A leading Russian politician and supporter of President Vladimir Putin has denied a report that he adopted an infant who had been forcibly taken from an orphanage in Ukraine.
Citing Russian and Ukrainian documents, the BBC reported on Thursday that Russian lawmaker Sergei Mironov had adopted a child, now two years old, who was taken from an orphanage in the Ukrainian city of Kherson last year.
Russia has been accused of forcibly deporting thousands of Ukrainian children from schools, hospitals and orphanages in parts of the country controlled by its forces.
The International Criminal Court (ICC) has issued an arrest warrant for Putin and his children's commissioner for "the war crime of unlawful deportation ... and transfer" of children from Ukraine to Russia.
According to the BBC, Mironov was "named on the adoption record of a two-year-old girl who was taken in 2022 by a woman he is now married to."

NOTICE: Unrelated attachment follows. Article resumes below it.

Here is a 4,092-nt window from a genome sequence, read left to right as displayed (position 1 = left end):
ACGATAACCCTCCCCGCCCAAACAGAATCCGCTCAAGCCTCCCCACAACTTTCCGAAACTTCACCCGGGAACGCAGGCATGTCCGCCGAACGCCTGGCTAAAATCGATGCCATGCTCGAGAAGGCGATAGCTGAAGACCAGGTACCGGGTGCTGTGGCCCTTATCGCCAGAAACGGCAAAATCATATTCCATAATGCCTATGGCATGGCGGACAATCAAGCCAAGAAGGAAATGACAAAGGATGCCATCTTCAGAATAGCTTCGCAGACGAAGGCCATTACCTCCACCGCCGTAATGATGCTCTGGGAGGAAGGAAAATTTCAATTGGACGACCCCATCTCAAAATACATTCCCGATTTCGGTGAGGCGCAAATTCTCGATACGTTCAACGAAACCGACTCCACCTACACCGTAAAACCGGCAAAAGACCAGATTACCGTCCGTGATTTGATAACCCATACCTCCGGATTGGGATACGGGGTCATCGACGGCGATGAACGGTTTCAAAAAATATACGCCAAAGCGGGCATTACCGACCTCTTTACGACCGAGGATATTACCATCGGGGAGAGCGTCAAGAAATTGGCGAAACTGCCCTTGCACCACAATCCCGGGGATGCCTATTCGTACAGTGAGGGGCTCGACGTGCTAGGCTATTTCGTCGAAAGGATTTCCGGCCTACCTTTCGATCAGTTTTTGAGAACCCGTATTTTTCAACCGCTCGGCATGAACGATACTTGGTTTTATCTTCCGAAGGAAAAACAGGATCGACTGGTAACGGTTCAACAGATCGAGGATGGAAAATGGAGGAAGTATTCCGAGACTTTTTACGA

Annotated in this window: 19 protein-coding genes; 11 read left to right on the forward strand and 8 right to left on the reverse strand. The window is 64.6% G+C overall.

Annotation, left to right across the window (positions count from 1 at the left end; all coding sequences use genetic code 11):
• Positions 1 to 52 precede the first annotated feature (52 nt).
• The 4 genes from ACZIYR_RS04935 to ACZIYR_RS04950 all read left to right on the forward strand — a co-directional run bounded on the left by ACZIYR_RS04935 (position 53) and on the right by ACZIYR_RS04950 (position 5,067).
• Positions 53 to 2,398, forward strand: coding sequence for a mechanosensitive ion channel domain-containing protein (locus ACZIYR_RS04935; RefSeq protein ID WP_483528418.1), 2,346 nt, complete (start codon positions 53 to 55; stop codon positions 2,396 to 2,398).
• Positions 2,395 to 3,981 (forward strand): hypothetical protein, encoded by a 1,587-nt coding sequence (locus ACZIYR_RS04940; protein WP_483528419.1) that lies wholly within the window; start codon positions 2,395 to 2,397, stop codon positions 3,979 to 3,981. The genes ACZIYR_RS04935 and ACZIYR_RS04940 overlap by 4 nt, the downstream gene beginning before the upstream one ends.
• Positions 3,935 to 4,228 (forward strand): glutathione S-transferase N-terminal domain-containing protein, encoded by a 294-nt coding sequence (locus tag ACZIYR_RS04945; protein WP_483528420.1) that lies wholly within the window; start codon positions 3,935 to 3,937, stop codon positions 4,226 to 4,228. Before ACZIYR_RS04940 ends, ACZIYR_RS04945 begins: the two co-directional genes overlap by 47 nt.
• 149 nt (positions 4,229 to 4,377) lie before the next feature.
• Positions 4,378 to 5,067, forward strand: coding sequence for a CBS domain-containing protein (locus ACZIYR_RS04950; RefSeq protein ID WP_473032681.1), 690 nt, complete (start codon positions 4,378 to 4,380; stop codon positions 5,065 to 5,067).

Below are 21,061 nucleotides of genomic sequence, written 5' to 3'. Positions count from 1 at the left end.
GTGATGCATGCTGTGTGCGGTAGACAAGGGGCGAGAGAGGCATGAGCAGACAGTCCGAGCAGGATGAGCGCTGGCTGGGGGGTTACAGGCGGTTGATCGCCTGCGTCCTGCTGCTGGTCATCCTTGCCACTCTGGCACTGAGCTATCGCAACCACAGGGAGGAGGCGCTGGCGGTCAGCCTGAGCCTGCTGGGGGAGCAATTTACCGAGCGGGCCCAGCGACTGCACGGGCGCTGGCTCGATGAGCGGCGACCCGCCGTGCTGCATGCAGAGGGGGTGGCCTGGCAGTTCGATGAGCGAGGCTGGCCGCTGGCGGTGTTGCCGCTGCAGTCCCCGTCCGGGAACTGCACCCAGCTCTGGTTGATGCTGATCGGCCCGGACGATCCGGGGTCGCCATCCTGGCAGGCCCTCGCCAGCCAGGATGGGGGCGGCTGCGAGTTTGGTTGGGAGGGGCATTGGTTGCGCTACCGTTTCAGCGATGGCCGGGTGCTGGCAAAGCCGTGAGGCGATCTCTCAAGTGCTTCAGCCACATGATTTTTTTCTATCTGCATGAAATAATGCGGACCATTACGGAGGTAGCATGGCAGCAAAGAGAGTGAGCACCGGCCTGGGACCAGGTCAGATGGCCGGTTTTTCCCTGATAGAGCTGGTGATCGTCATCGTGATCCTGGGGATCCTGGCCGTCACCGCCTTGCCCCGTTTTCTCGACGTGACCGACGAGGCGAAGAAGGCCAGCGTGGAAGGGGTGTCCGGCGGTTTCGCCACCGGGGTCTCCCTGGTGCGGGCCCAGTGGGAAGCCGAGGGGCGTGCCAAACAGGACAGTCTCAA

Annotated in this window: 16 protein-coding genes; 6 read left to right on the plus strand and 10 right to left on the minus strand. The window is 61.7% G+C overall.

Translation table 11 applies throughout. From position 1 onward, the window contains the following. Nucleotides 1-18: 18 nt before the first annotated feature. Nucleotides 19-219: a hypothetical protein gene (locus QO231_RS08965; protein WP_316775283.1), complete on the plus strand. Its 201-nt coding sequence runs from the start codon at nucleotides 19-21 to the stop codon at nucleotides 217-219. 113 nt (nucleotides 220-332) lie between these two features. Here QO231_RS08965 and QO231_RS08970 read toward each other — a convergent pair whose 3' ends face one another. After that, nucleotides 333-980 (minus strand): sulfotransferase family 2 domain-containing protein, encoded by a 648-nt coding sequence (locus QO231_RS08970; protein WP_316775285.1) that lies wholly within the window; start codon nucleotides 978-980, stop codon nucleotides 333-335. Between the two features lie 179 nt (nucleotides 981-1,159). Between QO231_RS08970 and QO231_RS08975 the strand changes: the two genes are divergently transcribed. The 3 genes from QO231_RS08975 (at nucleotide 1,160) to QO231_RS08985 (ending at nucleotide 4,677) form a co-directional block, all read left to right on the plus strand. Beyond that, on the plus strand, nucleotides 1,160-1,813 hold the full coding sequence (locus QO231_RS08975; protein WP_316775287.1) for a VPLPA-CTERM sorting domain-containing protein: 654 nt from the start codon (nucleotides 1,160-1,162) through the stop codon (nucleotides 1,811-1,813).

Mironov on Thursday called the investigation a "hysteric fake unleashed by Ukrainian special services and their Western curators."
Without commenting on the specific details of the BBC report, he said it was an "information attack" designed to "discredit" him.
Mironov, 70, leads a pro-Kremlin opposition party in Russia's parliament.
He previously spent a decade as head of the Federation Council, Russia's upper house of parliament – a key post marshalling the Kremlin's legislative agenda.
He is a staunch supporter of the military campaign against Ukraine, and has been awarded honours by Putin for his service to Russia.
In his response on Thursday, Mironov said Russia would achieve "complete victory" against Ukraine on the battlefield.
The BBC reported the child he allegedly adopted, whose original name is Margarita, had her identity changed after being taken to Russia.
She was one of 48 children who went missing from the Kherson Regional Orphanage after Russian forces seized the southern city.
Ukraine regained control of Kherson last November after Moscow's forces were forced into an embarrassing retreat.
Kyiv says it has identified around 20,000 children that were taken to Russia after its forces launched a full-scale military campaign in February 2022.
Fewer than 400 have been returned.
Moscow has not denied transferring thousands of Ukrainian children to Russia, but claims it did so for their own protection. (AFP)